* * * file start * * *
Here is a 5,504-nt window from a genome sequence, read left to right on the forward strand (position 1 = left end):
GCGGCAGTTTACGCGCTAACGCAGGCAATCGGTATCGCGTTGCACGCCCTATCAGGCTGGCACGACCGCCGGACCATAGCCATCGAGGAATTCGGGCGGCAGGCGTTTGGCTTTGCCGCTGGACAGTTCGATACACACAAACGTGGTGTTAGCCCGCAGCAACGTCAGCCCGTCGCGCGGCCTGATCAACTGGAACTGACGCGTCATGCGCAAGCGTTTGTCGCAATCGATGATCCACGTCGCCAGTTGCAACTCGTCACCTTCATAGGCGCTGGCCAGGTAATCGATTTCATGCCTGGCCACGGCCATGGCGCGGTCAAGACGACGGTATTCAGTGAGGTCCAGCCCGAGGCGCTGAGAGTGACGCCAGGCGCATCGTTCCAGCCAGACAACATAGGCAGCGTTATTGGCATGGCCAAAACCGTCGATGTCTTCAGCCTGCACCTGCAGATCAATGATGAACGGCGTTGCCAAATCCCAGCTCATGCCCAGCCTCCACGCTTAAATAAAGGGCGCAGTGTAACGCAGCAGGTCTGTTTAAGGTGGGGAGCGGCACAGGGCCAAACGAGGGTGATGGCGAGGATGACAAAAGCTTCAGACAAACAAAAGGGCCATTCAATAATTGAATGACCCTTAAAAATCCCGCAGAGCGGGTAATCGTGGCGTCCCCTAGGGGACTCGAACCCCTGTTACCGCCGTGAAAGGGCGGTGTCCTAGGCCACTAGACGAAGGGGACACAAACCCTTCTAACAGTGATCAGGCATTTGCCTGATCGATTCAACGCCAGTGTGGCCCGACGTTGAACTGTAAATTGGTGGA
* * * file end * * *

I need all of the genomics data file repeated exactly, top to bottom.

Here is a 5,504-nt window from a genome sequence, read left to right on the forward strand (position 1 = left end):
GCGGCAGTTTACGCGCTAACGCAGGCAATCGGTATCGCGTTGCACGCCCTATCAGGCTGGCACGACCGCCGGACCATAGCCATCGAGGAATTCGGGCGGCAGGCGTTTGGCTTTGCCGCTGGACAGTTCGATACACACAAACGTGGTGTTAGCCCGCAGCAACGTCAGCCCGTCGCGCGGCCTGATCAACTGGAACTGACGCGTCATGCGCAAGCGTTTGTCGCAATCGATGATCCACGTCGCCAGTTGCAACTCGTCACCTTCATAGGCGCTGGCCAGGTAATCGATTTCATGCCTGGCCACGGCCATGGCGCGGTCAAGACGACGGTATTCAGTGAGGTCCAGCCCGAGGCGCTGAGAGTGACGCCAGGCGCATCGTTCCAGCCAGACAACATAGGCAGCGTTATTGGCATGGCCAAAACCGTCGATGTCTTCAGCCTGCACCTGCAGATCAATGATGAACGGCGTTGCCAAATCCCAGCTCATGCCCAGCCTCCACGCTTAAATAAAGGGCGCAGTGTAACGCAGCAGGTCTGTTTAAGGTGGGGAGCGGCACAGGGCCAAACGAGGGTGATGGCGAGGATGACAAAAGCTTCAGACAAACAAAAGGGCCATTCAATAATTGAATGACCCTTAAAAATCCCGCAGAGCGGGTAATCGTGGCGTCCCCTAGGGGACTCGAACCCCTGTTACCGCCGTGAAAGGGCGGTGTCCTAGGCCACTAGACGAAGGGGACACAAACCCTTCTAACAGTGATCAGGCATTTGCCTGATCGATTCAACGCCAGTGTGGCCCGACGTTGAACTGTAAATTGGTGGA